I keep coming back to these 3 Raggedy Anns. I want to make them. I think about the woman who made these. I don't know her, but I feel like we would be friends if we lived close to each other. I like the idea of old and new together. Raggedy Ann has been around forever.
I remember my mom making what seemed like hundreds of Raggedy Anns for a Christmas Bazaar at St. John's Lutheran Church in Sayville, New York. One night I was awakened in the middle of the night to the sound of my mom's sewing machine. I walked into the living room and there were stuffed doll arms, legs and bodies in several states of completion. There was a laundry basket full of stuffed arms, and another basket with legs, and then bodies. Bodies with "I love you" embroidered in little embroidered hearts on the left side of their little raggedy bodies. It made me wonder what Santa's workshop looked like. I wonder if it was anything like our living room. I don't think mom was doing all the work. I believe the Lady's Aide group at church must have consulted Adam Smith's book, "The Wealth of Nations." The part where he writes about division of labor and specialization as the key to a more affluent as well as efficient economy. It was cutting edge stuff in 1776. The ladies probably didn't consult Adam Smith's books, but Adam Smith could have used the construction of Raggedy Ann's as a case study in his theory.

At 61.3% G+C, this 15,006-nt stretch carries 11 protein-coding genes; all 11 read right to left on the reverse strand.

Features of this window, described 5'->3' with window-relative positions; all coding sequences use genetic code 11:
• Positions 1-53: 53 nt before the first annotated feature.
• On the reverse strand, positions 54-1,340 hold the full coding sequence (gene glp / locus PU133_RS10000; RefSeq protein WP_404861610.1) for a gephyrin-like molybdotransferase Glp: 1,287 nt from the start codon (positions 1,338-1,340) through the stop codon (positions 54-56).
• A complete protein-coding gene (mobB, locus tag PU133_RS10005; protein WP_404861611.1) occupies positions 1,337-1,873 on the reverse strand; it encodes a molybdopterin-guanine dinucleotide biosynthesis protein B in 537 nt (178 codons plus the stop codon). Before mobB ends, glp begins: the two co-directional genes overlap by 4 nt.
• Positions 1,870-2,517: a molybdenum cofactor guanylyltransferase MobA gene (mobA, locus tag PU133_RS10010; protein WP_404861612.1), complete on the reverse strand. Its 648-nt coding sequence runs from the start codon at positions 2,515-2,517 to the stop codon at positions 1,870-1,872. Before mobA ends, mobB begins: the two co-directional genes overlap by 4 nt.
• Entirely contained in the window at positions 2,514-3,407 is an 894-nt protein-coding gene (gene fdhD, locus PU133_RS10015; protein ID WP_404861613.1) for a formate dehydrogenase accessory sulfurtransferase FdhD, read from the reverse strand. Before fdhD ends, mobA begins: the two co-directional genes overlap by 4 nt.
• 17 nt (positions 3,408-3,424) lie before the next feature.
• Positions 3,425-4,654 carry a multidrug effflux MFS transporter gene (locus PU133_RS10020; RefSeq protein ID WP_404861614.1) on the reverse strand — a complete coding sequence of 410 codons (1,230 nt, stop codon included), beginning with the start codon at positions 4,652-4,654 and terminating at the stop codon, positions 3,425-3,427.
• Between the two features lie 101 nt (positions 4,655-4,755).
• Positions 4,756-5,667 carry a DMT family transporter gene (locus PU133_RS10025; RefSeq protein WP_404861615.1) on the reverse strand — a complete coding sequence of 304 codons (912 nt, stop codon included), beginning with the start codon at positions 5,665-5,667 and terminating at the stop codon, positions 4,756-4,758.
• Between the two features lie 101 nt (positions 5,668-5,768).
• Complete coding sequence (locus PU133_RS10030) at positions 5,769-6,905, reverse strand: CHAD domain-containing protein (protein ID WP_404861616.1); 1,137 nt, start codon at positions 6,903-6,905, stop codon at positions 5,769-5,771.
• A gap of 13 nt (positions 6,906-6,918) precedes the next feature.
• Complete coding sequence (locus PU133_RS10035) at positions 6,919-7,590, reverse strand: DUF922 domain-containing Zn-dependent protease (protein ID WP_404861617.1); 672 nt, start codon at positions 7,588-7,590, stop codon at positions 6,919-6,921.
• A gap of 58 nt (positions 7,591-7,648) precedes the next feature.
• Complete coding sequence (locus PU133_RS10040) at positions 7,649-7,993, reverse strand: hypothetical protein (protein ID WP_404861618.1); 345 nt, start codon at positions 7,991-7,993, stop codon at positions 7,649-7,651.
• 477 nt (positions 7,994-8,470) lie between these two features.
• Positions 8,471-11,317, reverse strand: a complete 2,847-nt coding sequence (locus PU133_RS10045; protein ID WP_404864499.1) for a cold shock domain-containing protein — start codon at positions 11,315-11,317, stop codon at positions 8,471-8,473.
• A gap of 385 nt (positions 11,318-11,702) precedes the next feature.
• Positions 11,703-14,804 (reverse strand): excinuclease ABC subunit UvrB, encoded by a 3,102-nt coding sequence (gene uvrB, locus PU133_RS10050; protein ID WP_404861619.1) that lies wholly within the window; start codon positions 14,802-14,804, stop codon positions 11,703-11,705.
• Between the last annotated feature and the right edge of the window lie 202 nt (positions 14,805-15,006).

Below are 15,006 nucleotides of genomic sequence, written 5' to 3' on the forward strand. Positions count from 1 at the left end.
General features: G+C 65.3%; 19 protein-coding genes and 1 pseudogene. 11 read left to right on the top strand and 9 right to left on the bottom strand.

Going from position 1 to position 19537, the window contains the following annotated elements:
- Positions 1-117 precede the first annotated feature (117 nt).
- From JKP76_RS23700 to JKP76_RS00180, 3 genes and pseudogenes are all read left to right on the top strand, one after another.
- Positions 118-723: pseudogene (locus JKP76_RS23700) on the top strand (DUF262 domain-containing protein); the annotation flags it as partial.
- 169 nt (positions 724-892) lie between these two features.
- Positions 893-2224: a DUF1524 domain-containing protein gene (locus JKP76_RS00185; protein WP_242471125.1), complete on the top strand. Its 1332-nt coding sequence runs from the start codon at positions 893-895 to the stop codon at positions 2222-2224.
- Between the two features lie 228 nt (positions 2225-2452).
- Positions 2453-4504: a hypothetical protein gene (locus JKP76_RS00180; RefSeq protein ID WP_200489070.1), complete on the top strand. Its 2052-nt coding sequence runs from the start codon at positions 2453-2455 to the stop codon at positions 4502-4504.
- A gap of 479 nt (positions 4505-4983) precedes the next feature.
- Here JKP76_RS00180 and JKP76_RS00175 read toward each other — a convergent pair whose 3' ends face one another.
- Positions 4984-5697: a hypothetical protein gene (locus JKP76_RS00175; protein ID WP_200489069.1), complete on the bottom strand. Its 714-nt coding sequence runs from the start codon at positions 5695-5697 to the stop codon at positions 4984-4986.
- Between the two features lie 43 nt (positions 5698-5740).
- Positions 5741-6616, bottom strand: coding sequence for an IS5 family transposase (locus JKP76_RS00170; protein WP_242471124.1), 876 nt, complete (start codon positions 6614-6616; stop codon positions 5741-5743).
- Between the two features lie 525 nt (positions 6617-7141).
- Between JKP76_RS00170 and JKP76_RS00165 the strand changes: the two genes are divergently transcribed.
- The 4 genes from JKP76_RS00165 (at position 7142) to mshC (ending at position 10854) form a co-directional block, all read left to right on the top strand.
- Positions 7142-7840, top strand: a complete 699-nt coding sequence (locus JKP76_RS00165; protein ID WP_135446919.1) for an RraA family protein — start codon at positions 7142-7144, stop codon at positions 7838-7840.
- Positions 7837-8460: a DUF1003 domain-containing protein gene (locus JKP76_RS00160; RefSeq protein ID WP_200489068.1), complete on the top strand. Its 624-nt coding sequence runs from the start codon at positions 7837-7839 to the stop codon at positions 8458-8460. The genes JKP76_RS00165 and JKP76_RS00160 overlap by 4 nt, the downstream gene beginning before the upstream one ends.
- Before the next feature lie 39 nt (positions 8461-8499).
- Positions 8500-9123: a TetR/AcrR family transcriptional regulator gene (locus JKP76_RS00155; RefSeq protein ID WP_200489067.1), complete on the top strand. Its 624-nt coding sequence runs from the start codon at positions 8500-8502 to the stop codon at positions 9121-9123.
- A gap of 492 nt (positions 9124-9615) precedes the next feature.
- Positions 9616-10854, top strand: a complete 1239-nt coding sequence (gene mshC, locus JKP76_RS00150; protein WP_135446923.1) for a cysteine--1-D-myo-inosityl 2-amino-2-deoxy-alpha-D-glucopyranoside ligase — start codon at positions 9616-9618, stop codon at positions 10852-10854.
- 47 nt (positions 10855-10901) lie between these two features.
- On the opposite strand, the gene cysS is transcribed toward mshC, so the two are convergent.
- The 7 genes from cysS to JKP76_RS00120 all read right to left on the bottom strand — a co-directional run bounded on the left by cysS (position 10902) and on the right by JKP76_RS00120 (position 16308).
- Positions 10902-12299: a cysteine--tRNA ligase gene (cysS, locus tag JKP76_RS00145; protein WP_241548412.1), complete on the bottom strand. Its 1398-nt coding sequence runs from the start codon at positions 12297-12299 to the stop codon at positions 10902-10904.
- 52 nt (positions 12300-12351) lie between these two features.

Man, I wish I had pictures of all of that assembly. In a way, just having it in my memories is better. The older I get, the bigger the story can get.
I wonder if my mom was a young in this day and age if she would have made Raggedy Anns with blue, pink, or purple hair. Somehow, I think she would have come up with something even more "cutting edge."
Thinking about Mom
I remember growing up watching my mother sew as I ironed, pinned, and marked fabric for her. I decided to actually start using a sewing machine and sew something myself. I was 26 years old. I made a jumper for my 2 year old daughter. My goal was to follow the instruction slowly and methodically...not rushing at all. I ended up with a sweet little jumper and a love for sewing.
There were many nights I remember hearing the sewing machine going until 1 or 2 in the morning. Mom was never one to sew a little. If I needed a red hooded cape the next day, it wouldn't just be a red hooded cape. The cape would have rickrack on it, it would be lined, and she would have found an unique clasp to close the cape.
Looking back at the sewing my mother did, I realize how much I took it for granted. My costumes were ALWAYS the best! She made it look so easy. I now realize that making all my clothes at the start of the school year was a major feat. Sewing the fabric was the end result of hours of looking at patterns and picking out the perfect fabric.
The last 2 years of her life she helped me with my napkin business. I would sew the napkins together and then bring a huge stack for her to turn and make sure the corners were poked out. She looked forward to the job.
One of the things that mom was scared of was that we would forget about her when she passed away. That thought reminded me Achilles in "The Iliad." One of the things important to Achilles was to be remembered after his death. Actually, that idea seems to run throughout the Greek way of thinking. This makes sense because mom was half Greek, Sophia Katsaloulis Boettcher.
Mom, I just want you to know I have not forgotten you and using your sewing machine everyday keeps the memories alive.
Here are a few outfits, afghans, and toys mom made for us and for herself too.